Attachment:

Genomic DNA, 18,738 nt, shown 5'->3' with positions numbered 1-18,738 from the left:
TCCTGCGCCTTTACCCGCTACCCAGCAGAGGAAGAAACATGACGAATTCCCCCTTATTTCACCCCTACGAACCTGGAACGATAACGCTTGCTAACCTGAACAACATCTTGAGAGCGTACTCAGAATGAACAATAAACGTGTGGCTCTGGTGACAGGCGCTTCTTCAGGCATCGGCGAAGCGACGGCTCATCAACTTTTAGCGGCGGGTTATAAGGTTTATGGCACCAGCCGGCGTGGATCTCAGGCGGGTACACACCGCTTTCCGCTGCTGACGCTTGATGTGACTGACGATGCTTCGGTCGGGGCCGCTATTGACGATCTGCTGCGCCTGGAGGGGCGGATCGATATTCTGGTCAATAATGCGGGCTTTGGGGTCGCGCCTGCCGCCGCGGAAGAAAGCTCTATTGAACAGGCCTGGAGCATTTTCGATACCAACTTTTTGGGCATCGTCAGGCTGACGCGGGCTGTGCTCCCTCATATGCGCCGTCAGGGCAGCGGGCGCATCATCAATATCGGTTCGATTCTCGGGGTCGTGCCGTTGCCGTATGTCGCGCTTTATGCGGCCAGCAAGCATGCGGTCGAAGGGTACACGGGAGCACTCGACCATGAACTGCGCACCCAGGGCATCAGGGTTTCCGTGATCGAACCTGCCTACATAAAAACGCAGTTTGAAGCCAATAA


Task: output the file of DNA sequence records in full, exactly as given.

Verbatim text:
Genomic DNA, 18,738 nt, shown 5'->3' with positions numbered 1-18,738 from the left:
TCCTGCGCCTTTACCCGCTACCCAGCAGAGGAAGAAACATGACGAATTCCCCCTTATTTCACCCCTACGAACCTGGAACGATAACGCTTGCTAACCTGAACAACATCTTGAGAGCGTACTCAGAATGAACAATAAACGTGTGGCTCTGGTGACAGGCGCTTCTTCAGGCATCGGCGAAGCGACGGCTCATCAACTTTTAGCGGCGGGTTATAAGGTTTATGGCACCAGCCGGCGTGGATCTCAGGCGGGTACACACCGCTTTCCGCTGCTGACGCTTGATGTGACTGACGATGCTTCGGTCGGGGCCGCTATTGACGATCTGCTGCGCCTGGAGGGGCGGATCGATATTCTGGTCAATAATGCGGGCTTTGGGGTCGCGCCTGCCGCCGCGGAAGAAAGCTCTATTGAACAGGCCTGGAGCATTTTCGATACCAACTTTTTGGGCATCGTCAGGCTGACGCGGGCTGTGCTCCCTCATATGCGCCGTCAGGGCAGCGGGCGCATCATCAATATCGGTTCGATTCTCGGGGTCGTGCCGTTGCCGTATGTCGCGCTTTATGCGGCCAGCAAGCATGCGGTCGAAGGGTACACGGGAGCACTCGACCATGAACTGCGCACCCAGGGCATCAGGGTTTCCGTGATCGAACCTGCCTACATAAAAACGCAGTTTGAAGCCAATAA